In a recorded interview with Fox News, Baltimore Councilman Nick Mosby put into words the socio-economic factors that led the violent actions amidst otherwise peaceful protests in Maryland’s capital city. Speaking to the reporter, Mosby said that the young people who looted and burned buildings lacked the “intellectual voice” to express their frustrations at a system that had failed them. The elements of this failure include, according to Mosby, a public school system that is extremely underfunded and ineffectual, as well as many other aspects of a poverty-stricken lower class. He further said that while these events were initiated by protests related to Freddie Gray, a black man killed in police custody who had been charged with no crime, these events could have sprung up in any American city where terrible living conditions and non-existent public services conspire to make life particularly bleak for the poor, a population that is disproportionately African-American.

In the interview attached, the FOX interviewer notes that the police have stepped away from a nearby liquor store where looting is still going on. Councilman Mosby explains that he and a group of other men in the community approached the police and asked them to stand down, instead approaching the young people in their community who were doing the looting and asking them to stop. It is actions such as these, more than the police presence or the introduction of the national guard, that have served to diffuse a situation that, for a period of a couple of days, appeared ready to tear the city apart.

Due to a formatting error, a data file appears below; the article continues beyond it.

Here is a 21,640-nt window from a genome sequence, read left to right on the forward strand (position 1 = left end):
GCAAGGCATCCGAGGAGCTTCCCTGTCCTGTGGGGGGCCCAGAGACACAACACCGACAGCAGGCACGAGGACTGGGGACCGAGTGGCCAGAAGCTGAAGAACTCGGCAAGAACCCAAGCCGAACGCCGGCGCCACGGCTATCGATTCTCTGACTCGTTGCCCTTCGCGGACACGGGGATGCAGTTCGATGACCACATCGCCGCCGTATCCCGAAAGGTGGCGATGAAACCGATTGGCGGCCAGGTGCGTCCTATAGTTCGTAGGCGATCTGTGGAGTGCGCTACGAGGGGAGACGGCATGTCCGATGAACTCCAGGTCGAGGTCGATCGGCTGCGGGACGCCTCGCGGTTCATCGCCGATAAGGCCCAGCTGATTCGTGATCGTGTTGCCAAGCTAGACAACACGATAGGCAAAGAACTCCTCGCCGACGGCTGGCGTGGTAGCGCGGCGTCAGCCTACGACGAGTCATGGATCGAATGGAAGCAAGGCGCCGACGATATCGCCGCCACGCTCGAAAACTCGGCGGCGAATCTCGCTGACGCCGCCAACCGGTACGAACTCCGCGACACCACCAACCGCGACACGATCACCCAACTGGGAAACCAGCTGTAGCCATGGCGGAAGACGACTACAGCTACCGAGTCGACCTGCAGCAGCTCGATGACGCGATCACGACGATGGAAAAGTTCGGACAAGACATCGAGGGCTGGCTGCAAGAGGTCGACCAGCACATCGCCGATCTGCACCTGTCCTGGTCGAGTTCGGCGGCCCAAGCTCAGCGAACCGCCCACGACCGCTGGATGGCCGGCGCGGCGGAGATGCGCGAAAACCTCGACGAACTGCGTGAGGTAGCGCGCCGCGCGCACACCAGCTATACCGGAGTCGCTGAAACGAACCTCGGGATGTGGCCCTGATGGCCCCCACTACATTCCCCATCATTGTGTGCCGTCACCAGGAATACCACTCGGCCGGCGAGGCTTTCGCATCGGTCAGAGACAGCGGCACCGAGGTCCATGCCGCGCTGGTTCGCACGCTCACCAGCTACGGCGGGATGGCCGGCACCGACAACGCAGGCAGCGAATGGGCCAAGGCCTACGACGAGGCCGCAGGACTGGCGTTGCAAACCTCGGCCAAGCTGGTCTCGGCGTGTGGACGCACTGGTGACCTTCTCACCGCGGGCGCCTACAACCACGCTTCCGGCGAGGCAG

No Justice, No Peace” is a mantra that has been repeated during similar events that have occurred all across America in recent months. It leads one to ask the question, “What does Justice mean for a population like Baltimore’s?” The answer is multi-faceted. Part of the problem is purely legal. Many Baltimore residents are unable to get good counsel when wronged. The expectation is that if an African American man is killed by law enforcement, however wrongly, there is no legal recourse. For many, lacking the funds to mount a successful suit, this is the sad reality. For these individuals, a No Win No Fee Solicitor may be the best and only option. It is important that good lawyers make their abilities available to disadvantaged populations in the face of police brutality.

Justice also manifests itself in equitable education. When cities like Baltimore are disinvested in to the point that this city has been, children, many of whom do not have a traditional nuclear family, don’t receive an education remotely comparable to children outside the city center. This is due in large part to population density, but it is also due to the fact that the best employment options have left the city for the surrounding county. The wealthiest residents move out to where the jobs are and spend their money there, outside the city with its schools.

There are many other factors that feed into an unjust climate for Baltimore’s poorest residents. There are many things that must change. And until they change, no justice, no peace.